There is an “exciting” market opening up for workplace decumulation, as DC pots grow in size and people look to get better advice and guidance on their options.
LGIM’s head of DC, Emma Douglas told delegates at Corporate Adviser’s virtual Master Trust and GPP summit that the FCA’s investment pathways initiative and the PLSA’s proposed regulatory framework for decumulation were likely to be “starting points” rather than end point on this journey.
She says there will be a need for many members to get better guidance or advice on options. She says: “The question is whether this works as guidance or whether there needs to be some kind of low-cost advice provided that meets the needs of the mass market.”
She says her view was that the latter was likely to be needed but she says she saw considerable innovation in this area, with new fintech providers, as well as trustees, IGCs and employers taking a greater role.
Douglas points out that at present the average pension pot size is just £16,000, and not surprisingly data from LGIM’s 14,000 schemes (covering some 3.6m members) show that almost nine out of 10 (89 per cent) members currently take their benefits as cash at retirement. Just 2 per cent take an annuity and 9 per cent go into some kind of drawdown arrangement.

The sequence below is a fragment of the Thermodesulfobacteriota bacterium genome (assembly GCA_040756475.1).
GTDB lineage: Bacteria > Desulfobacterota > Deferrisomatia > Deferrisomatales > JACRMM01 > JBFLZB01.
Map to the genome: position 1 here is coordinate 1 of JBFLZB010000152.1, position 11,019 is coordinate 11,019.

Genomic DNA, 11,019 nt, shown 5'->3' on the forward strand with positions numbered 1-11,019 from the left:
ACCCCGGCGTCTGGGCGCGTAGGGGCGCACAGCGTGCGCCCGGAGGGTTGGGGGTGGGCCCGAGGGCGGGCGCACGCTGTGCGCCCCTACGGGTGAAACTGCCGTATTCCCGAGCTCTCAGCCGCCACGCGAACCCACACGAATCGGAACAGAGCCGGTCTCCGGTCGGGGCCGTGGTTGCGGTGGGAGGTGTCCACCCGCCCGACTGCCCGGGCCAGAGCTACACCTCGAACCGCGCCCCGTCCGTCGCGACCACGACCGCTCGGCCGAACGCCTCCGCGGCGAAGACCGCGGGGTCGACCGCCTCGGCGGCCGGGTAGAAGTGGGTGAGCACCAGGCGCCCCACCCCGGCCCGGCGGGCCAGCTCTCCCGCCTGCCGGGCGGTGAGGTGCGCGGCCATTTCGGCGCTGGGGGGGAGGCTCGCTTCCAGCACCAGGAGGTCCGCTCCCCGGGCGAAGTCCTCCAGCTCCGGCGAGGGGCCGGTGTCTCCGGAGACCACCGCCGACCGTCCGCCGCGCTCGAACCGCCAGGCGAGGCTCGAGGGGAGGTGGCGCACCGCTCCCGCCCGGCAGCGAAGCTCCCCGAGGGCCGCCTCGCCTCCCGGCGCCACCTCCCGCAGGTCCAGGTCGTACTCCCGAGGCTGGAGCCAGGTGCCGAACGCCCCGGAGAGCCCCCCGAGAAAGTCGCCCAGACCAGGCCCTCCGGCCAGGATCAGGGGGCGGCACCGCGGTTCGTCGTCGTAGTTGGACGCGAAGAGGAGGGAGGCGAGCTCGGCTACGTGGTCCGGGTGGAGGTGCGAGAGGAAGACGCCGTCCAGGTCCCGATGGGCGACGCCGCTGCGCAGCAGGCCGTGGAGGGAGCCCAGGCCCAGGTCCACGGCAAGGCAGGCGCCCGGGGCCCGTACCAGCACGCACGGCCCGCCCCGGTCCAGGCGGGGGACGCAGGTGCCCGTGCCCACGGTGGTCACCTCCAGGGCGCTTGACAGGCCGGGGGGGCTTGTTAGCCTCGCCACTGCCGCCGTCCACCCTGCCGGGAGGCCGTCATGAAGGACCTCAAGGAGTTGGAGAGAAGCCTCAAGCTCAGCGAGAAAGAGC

However she pointed out that the numbers shift for those with pension pots of over £30,000. Here more than half (54 per cent) go into drawdown, 7 per cent take an annuity and 39 per cent take cash.
With DC books growing, thanks to the decline of DB and the success of auto enrolment she says there is a greater need for scheme to provide retirement income options, that may combine both drawdown and annuity options.
She also points out that currently most ‘at retirement’ assets reside in the retail SIPP market, with providers such as Hargreaves Lansdown, AJ Bell and St James Place attracting a significant amount of these larger DC pots.
However, Douglas says projecting ahead, with total assets for the over 55s doubling over the next decade, she would expect the majority of these assets would stay within a workplace scheme, provided schemes build more robust decumulation strategies.
Douglas quoted the Kevin Costner film, Field of Dreams, “build it and they will come” and said this was the challenge for the pension industry at present, if it wants to deliver for these members.
She says the workplace pension market is well placed to deliver solutions, with experienced investment management strategies and the ability to deliver at a relatively low cost. She adds that the availability of advice and guidance is also likely to be a key part of any decumulation proposition.
She points out that over the next decade workplaces decumulation books is likely to be larger and more significant than their accumulation assets. “There will be increased need for trustees and IGCs to address this issue,” she adds.
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